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Naturalizing and propagating VFTs on private acreage in FL- pointers pls

Hello all,

I am considering attempting to naturalize a population of VFTs in my front yard here in the swamp in NE Florida. I already have pings and sundews growing in that part of the yard and I have several sarrs growing elsewhere as well. There are also bladderworts in the swamp at the back of my acreage. All of the currently present plants are natives.

I feel with my prime habitat, I won't be hurting anything by introducing the VFTs as the land can more than support it.

What I would like pointers on is the following; what cultivar would:

• Be vigorous
• Be hardy
• Stay low growing (to survive the regular mowing like the pings and sundews do)
• Preferably be red in order to be easy to find
• Breed and spread on it's own; I do NOT want sterile cultivars

Thanks for the heads up! VFTs would really round out the carnivorous species here IMO. I'd like to make this happen next spring. :D
Low Giant might work. Mine was very red when I got it, but did lose some of that. But the nice thing is the traps lay flat all year, unlike my typicals which tend to put the traps straight up in the summer. Can't vouch as to whether it's sterile or not though.
Interesting, I didn't know there were sterile VFT cultivars. I'll have to google this and find out more. Thanks for the heads up.
This sounds like an amazing project! Its like a terrarium in your own backyard!

Please keep us updated! :love:
Interesting, I didn't know there were sterile VFT cultivars. I'll have to google this and find out more. Thanks for the heads up.

There may not be. This is the type of information that I was hoping to glean lol. If they will all flower, pollinate and produce viable seeds then I suppose my search will become quite a bit easier lol

This sounds like an amazing project! Its like a terrarium in your own backyard!

Please keep us updated! :love:

I will! Someone had previously asked me for pics of the Yard o' Pings; I've yet to deliver. I've been in the busy season at work so the internet and my own projects have taken a back seat. As work slows down and the temperatures cool, hopefully my own endeavors will have more time!
Why ruin a natural bog with a non-indigenous species?
Why ruin a natural bog with a non-indigenous species?

Its not the wild areas in which I'm planning to do this- its my front yard. From the point of view of preserving the natural state, I'm sure the now-natualized and no longer managed 20 year established St. Augustine has done infinitely more damage than some VFTs would.

I've got 10.5 acres; I don't feel guilty about using a small chunk of the front one acre yard for a project like this.
FWIW there is a naturalized population of Dionaea muscipula in the Hosford Bog, Liberty County, Florida (Panhandle-Gulf). These were probably introduced during the 1970's. Given the right conditions and left undisturbed Venus Flytraps will do very well but perhaps not on an "invasive" level. For one thing these plants have high recognition value and often get removed legally or otherwise for whatever reasons.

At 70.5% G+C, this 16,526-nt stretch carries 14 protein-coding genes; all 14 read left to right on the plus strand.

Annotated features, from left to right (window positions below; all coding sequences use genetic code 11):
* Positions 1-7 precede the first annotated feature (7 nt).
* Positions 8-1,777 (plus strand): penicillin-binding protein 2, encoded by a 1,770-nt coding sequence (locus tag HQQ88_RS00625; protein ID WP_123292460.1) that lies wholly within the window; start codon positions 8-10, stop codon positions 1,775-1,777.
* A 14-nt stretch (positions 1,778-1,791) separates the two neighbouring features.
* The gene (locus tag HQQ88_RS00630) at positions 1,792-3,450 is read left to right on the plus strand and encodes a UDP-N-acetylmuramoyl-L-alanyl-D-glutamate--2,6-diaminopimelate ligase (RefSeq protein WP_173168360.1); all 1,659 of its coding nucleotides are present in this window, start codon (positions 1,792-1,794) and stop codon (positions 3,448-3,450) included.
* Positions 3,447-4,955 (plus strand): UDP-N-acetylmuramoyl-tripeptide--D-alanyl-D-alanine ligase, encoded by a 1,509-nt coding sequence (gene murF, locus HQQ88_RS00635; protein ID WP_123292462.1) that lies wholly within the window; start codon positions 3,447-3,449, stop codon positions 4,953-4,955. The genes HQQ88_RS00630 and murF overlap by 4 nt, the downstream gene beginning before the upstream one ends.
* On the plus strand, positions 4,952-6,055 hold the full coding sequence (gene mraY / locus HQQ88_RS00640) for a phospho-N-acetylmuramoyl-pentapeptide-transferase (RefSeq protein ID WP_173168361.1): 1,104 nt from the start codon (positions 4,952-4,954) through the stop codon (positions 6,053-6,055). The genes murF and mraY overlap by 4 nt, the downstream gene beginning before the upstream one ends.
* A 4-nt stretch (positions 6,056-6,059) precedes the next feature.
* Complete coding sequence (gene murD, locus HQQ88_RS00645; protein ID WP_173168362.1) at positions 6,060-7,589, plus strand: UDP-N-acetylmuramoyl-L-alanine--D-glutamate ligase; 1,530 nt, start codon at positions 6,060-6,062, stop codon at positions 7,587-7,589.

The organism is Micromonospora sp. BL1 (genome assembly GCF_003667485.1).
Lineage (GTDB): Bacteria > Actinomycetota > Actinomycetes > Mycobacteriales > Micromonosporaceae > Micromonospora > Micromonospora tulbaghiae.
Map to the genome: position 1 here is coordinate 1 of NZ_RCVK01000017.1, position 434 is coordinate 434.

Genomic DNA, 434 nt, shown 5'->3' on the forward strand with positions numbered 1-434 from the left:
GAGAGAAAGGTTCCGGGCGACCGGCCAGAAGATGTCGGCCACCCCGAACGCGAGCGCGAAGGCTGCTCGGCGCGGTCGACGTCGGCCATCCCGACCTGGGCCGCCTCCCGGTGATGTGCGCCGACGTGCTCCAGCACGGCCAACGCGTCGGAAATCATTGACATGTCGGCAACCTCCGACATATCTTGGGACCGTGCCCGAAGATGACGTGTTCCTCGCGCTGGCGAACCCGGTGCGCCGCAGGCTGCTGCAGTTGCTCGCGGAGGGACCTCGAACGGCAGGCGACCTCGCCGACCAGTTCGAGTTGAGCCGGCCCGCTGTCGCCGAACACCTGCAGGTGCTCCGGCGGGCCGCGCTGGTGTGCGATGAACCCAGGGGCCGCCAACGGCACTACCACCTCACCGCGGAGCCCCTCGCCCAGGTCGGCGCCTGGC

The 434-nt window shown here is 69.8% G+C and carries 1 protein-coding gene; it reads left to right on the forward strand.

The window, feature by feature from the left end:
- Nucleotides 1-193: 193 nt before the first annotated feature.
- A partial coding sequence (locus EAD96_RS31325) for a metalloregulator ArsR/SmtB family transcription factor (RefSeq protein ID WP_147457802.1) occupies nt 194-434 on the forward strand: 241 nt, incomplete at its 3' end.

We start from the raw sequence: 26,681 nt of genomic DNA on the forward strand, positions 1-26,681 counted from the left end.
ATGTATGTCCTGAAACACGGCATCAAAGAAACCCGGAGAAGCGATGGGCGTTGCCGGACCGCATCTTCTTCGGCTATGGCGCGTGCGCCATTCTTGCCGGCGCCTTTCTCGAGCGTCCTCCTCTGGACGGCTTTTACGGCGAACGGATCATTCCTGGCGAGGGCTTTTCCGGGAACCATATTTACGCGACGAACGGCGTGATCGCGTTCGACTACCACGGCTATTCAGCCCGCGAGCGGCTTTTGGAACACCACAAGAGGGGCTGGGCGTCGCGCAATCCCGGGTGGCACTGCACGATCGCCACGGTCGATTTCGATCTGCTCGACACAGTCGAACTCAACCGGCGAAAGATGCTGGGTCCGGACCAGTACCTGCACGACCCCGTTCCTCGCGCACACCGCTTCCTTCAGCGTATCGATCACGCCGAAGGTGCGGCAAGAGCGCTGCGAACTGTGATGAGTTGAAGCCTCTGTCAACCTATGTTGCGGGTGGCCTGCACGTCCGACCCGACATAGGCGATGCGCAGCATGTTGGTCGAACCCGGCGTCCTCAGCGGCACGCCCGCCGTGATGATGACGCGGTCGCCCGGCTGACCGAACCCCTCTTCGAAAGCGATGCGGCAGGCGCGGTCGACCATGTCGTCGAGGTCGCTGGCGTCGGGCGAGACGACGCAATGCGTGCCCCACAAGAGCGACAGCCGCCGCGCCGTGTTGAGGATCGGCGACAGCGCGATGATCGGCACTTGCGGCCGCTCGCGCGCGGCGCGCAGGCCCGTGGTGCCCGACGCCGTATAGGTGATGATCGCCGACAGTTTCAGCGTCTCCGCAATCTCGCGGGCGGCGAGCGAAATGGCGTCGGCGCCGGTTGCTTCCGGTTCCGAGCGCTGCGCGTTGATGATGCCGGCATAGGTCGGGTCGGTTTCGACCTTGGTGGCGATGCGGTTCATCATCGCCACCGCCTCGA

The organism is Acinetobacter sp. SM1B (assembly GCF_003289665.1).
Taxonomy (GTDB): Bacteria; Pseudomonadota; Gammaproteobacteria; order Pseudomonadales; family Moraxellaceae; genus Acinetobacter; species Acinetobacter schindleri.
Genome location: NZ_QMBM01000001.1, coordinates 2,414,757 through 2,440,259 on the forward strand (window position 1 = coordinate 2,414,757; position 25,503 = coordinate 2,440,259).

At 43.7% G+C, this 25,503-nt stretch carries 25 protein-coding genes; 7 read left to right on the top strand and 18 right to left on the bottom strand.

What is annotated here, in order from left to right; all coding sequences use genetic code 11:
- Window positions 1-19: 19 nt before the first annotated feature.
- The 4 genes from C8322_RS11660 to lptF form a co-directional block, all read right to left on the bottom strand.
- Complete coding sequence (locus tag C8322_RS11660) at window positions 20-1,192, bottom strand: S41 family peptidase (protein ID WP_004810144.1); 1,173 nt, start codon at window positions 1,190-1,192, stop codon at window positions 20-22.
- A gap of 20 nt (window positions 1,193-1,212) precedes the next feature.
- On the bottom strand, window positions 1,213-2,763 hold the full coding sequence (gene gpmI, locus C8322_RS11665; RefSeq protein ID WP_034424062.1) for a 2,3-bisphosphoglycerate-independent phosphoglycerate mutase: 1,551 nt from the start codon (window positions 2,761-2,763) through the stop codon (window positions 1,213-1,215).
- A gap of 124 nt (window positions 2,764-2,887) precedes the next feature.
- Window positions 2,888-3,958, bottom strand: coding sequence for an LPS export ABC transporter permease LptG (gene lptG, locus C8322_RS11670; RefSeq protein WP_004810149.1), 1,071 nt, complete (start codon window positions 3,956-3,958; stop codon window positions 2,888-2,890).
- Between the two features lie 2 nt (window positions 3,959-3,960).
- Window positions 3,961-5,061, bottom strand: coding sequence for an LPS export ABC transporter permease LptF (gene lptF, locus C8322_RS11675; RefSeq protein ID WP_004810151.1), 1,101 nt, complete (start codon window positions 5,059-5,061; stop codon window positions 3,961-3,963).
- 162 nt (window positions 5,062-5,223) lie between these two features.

You can read about the Hosford Bog and other CP locations in this blog:
Oh wow, I had no idea you had that much land to work with! That sounds fine if you contain them to that one spot, which they'll probably do by themselves. Very heavy seeds for their size.
  • #10
I say spread em far and wide! Does anybody really expect them to not go extinct if we were to let them fend for themselves in their tiny locale of north carolina? as far as venus flytraps are concerned, I think naturalizing them in many different places is a good way to go
  • #11
That is not a responsible method, spreading nonnative species in vast places ruins the natural flora and fauna and opens the possibility of Dionaea ending up in a place where they could be invasive (not likely, but possible). Proper management of where they are native is possible, and just because you naturalize a species somewhere does not mean it belongs there or will survive long term.
Personal property in a small location is understandable, it's not unlike having a bog garden, but letting a species spread in a large location would be highly irresponsible.
  • #12
I agree with hcarlton
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  • #13
Also Dionaea will definitely not go extinct ex-situ – tissue culture and the CP hobby will ensure that. There's no need to change the character of other bogs by introducing a non-native.
  • #14
I think of it in a more long term sort of way. when you consider the scope of all that humanity has already done, it seems a little "late" to be worrying about where venus flytraps grow.. I like to think of earth a sort of long running biological experiment. It has had extinction events before but in those most things just died. Humans are changing the climate and spreading species thousands of miles beyond what they would ever be capable of doing on their own. we are even creating new biomes (cities and such) Nothing like it has ever happened before. when you think about it that way it's pretty incredible.

I still care about stuff, don't get me wrong. I just don't see a lot of things as such a big deal as a lot of people make them out to be

Just imagine the earth as an exotic, old rotten fruit floating through space that never disintegrates until the sun goes dormant